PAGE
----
Domestic Violence: The New Normal

     Stories of sexual violence have been swirling through the media in recent years. The #MeToo movement began to help women bring forth their repressed stories of abuse and harassment on social media platforms.
     This movement has brought to light some of the darker sides of Hollywood, as well as the political sphere. Though the #MeToo movement has been cathartic for those who have been affected by sexual abuse, it is not the proper platform for those who experience abuse from intimate partners.
     According to the National Coalition Against Domestic Violence, nearly 20 people are abused by an intimate partner every minute. When domestic violence is discussed, physical abuse is the most common type of abuse thought of. There are many other types of abuse to consider, according to Marie Washington, Shelter Coordinator for S.H.A.R.E. House Family Violence Crisis Center in Douglasville, GA.
     “A lot of times we focus on domestic violence as being physical abuse, but there’s a lot of different types of abuse,” said Washington. “Domestic Violence includes any type of physical, verbal, sexual or financial harm.”
     The women accepted into the programs S.H.A.R.E. House offers were affected by many of these forms of abuse by intimate partners or family members, but the women are not the only ones to be concerned about.
     “Anyone can be affected by domestic violence. Women are the victims we think of most, but men, children and pets are affected too,” said Washington. “Many times the children fall through the cracks because advocates are focused on getting the mother or father back on their feet. The children will be yelling and screaming, hitting their siblings or hitting other children, and bringing their abusive upbringing into an environment that is supposed to be safe for victims.”
     The United Nations International Children’s Emergency Fund (UNICEF) says in their studies that the best way to predict a child becoming a perpetrator or victim of domestic violence in their adult lives is to look at their childhood. If they were abused as a child, they are more likely to become involved in violent situations in the future.
     “It’s a cycle,” said Washington. “And it’s vicious and hard to break.”
     S.H.A.R.E. House has programs implemented to rehabilitate young victims to prevent them from going back to abusive situations. Sometimes, these programs are not enough.
     “I’ve been here a long time,” said Washington. “I’ve seen lots of women and children come through here, work the programs and get out. Fifteen years later, those same kids are back at our front door, in the same situation their mother got them out of.”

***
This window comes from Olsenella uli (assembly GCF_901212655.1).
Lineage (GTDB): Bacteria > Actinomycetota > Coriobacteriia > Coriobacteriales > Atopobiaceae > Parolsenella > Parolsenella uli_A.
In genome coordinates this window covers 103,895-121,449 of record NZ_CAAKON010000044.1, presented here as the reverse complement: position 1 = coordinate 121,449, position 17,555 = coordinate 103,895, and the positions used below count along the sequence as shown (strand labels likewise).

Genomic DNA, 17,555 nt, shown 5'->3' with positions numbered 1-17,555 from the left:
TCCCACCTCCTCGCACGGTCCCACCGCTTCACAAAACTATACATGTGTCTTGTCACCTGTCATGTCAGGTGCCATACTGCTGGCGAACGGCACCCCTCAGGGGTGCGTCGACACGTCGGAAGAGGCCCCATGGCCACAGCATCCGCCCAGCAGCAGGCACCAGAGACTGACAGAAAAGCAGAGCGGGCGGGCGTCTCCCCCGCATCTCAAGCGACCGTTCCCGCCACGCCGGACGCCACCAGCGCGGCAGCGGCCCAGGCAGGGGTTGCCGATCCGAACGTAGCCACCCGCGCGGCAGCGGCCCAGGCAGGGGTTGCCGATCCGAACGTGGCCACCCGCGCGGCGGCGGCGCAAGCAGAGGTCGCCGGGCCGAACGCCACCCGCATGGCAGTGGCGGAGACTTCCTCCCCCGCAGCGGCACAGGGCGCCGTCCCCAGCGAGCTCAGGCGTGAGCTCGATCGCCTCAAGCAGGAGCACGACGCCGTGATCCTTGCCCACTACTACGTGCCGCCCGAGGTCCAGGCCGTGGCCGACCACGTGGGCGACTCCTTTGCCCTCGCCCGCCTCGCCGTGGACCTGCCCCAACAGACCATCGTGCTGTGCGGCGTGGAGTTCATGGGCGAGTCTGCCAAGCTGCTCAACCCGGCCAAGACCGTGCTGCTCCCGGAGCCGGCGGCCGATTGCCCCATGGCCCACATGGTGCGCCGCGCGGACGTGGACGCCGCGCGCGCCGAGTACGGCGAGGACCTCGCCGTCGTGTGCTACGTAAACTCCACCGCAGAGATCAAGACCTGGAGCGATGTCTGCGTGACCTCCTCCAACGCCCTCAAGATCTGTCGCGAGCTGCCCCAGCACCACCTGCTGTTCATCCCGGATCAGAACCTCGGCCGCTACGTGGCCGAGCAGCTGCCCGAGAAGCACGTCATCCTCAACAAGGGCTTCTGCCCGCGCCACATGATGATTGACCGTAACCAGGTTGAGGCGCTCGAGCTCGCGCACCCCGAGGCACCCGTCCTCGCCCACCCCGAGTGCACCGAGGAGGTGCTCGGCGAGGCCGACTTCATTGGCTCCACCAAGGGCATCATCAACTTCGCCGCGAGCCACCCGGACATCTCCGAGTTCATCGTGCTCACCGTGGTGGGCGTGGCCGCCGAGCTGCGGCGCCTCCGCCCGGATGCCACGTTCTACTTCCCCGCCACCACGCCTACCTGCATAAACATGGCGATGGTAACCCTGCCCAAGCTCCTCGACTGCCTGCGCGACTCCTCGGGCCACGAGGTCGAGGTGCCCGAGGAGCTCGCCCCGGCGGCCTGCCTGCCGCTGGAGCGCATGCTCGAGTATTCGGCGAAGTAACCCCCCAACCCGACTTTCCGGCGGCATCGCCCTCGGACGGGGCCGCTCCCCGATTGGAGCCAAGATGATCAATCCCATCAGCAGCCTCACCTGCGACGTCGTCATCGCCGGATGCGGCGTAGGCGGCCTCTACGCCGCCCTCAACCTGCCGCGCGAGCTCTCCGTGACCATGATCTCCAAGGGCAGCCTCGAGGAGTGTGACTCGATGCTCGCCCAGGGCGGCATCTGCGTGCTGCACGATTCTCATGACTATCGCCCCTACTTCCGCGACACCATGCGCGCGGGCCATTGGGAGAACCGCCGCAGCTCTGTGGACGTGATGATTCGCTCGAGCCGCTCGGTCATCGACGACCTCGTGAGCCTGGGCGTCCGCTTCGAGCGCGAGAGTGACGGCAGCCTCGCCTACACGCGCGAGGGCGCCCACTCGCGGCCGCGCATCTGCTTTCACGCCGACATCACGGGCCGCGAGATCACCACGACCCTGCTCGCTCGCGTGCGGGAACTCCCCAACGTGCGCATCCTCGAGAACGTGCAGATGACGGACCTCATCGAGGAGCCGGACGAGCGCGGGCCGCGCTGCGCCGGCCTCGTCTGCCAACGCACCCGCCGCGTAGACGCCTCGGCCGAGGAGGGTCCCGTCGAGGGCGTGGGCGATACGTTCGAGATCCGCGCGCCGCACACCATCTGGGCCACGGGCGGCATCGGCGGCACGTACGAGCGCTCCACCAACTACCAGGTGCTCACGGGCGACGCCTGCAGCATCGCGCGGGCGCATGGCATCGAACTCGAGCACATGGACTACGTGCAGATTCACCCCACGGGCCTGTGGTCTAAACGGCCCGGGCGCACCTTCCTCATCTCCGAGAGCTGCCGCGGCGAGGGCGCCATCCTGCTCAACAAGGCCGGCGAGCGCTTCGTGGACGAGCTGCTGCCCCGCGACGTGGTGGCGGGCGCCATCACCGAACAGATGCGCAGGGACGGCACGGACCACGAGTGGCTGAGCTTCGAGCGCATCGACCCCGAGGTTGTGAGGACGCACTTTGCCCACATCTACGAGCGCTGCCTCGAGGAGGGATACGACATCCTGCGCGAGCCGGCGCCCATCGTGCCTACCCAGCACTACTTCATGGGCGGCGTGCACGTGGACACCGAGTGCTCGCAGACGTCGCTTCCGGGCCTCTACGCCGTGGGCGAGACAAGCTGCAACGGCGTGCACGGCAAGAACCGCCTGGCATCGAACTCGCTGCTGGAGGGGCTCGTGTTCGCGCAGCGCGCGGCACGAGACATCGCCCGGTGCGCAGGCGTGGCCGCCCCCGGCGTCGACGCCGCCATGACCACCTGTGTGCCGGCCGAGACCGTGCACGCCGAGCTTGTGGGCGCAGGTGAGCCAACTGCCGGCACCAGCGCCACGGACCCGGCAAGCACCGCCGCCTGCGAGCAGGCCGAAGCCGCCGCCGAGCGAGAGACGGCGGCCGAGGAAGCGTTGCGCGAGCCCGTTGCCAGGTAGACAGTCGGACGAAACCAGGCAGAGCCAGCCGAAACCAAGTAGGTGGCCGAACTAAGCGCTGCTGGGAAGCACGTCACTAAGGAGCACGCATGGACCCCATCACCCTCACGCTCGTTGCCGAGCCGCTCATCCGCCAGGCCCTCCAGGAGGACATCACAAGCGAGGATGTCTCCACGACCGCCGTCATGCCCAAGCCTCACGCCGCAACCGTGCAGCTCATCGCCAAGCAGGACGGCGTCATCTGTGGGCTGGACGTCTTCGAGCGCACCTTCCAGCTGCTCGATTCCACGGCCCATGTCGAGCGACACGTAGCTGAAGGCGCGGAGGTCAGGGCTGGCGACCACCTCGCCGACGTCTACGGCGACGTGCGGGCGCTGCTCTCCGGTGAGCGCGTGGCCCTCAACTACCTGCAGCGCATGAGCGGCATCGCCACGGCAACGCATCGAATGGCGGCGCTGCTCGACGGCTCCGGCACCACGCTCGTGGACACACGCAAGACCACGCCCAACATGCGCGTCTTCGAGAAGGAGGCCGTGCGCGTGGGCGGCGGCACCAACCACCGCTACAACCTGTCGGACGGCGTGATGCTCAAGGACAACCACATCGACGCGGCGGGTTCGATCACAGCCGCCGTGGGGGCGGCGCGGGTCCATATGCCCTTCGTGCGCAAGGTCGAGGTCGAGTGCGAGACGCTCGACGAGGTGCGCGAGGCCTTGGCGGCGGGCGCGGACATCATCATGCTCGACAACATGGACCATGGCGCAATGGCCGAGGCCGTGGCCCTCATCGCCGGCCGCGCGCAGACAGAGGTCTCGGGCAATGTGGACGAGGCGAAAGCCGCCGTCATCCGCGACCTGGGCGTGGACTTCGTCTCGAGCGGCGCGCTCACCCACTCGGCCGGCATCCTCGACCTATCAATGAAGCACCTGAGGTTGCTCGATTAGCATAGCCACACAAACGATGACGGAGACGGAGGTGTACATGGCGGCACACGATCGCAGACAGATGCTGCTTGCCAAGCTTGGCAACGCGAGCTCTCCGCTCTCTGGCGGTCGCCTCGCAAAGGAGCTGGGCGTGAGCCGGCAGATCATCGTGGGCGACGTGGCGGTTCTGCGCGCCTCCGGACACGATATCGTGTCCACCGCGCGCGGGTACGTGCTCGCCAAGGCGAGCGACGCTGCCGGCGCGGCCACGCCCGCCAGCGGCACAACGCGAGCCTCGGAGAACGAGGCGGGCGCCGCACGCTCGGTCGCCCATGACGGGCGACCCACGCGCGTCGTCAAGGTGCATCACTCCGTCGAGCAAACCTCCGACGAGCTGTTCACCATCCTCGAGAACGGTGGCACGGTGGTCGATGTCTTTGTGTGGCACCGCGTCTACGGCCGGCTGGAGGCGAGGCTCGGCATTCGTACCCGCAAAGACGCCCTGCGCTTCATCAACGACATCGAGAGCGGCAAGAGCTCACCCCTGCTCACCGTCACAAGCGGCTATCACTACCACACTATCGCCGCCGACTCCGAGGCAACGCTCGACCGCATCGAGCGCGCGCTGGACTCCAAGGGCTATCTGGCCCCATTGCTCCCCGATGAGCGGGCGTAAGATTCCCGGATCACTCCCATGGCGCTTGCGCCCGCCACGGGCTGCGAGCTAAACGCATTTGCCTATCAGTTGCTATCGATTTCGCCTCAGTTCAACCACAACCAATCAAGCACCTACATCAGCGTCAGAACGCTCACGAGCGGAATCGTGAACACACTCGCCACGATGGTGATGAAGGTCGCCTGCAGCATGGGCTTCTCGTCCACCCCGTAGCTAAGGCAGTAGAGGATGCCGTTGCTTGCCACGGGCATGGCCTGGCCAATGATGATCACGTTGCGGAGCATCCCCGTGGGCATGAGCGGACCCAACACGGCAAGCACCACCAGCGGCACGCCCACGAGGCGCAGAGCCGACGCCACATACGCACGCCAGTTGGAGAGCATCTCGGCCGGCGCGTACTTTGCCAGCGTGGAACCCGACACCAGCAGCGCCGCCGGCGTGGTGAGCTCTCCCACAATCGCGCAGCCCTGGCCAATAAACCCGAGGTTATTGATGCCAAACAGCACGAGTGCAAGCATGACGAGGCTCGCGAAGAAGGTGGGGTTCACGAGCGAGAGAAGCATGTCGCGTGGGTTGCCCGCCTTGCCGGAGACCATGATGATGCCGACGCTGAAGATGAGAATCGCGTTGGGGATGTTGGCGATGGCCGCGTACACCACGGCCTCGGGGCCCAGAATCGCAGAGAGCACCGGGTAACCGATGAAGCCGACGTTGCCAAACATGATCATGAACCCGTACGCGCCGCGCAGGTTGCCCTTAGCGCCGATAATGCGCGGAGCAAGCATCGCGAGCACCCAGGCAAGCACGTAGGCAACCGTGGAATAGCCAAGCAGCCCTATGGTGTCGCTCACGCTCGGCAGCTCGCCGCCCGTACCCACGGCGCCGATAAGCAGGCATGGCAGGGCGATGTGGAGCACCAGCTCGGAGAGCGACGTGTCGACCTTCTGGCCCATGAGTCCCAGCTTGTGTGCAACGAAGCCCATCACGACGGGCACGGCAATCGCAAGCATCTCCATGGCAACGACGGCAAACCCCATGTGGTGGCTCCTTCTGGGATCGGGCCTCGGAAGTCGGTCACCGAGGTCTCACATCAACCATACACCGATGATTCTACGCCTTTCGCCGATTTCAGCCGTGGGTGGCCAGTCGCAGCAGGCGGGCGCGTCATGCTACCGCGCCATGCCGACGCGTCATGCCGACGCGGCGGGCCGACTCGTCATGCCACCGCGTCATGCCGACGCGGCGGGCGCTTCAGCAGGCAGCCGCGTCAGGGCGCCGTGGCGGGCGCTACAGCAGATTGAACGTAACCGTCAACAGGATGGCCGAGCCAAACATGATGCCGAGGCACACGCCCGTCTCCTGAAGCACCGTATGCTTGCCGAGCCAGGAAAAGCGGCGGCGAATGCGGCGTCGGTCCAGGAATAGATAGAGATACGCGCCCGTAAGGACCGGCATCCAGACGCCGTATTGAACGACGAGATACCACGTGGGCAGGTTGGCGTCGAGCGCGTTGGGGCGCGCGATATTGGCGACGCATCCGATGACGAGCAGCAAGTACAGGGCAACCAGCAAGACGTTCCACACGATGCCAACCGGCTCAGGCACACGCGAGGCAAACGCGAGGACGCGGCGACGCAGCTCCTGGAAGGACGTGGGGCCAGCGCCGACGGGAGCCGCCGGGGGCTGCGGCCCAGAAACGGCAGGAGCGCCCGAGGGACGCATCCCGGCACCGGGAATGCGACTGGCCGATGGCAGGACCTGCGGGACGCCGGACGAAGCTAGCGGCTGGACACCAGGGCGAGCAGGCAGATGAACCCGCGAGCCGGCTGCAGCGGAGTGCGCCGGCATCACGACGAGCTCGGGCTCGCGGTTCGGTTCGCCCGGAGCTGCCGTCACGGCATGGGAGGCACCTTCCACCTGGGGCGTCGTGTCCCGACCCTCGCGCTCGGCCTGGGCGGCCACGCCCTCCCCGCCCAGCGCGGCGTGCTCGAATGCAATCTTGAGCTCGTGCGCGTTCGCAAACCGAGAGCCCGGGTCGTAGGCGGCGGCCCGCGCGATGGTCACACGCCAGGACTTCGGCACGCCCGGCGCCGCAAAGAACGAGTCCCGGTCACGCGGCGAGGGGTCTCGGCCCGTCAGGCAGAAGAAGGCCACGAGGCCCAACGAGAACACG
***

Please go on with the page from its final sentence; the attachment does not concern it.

Washington says the best way to help these youth is education. She suggests teaching kids as
early as seven how to recognize domestic violence.
     “We need people going into schools teaching about domestic violence and teaching these kids that it’s not okay to be yelled at or hurt by someone who is supposed to love you,” said Washington.
     Though education is the key to awareness, preventing the problem is a bit more complicated.
     “A common misconception of women in domestic violence is that they choose not to leave- that they think it’s okay,” said Washington. “That’s usually not the case. Most women stay because they feel like they have no other choice. Their abuser controls them, threatens her life or her children’s. Or maybe, her kids adore him. Maybe she doesn’t have the money or support system to escape, or enough time alone to leave. It’s never the victim’s fault.”
     Washington suggests considering these angles when trying to help someone in need.
     “Sometimes they don’t feel like they need or deserve the help,” said Washington. “It can be embarrassing. If you suspect someone is experiencing domestic violence, reach out to them. Don’t accuse them of lying. Instead, have normal conversations with them and ask about their well being. Be a friend.
     Washington also suggests being aware of your boundaries.
     “Not everyone is an expert in counseling victims, but most everyone has, or can get access to, a phone. Simply say ‘I’m sorry you’re going through this, let me gather some resources for you.’ Then, Google shelters in your area, or call 1- 800-33 Haven. This number will connect you with the closest shelter. If you’re not comfortable with that, the police can assist you in gathering resources for the victim.”
     If the victim chooses to not go any further after offering to help find resources, Washington suggests leaving them with a kind word, contact information, and reassurance that they can trust you if they ever need help.
     Anyone can be affected by domestic violence. If you or someone you know is a victim of domestic violence, call the Statewide Domestic Violence Hotline at 1-800-33 HAVEN (4286) or the National Domestic Violence Hotline at 1−800−799−7233.



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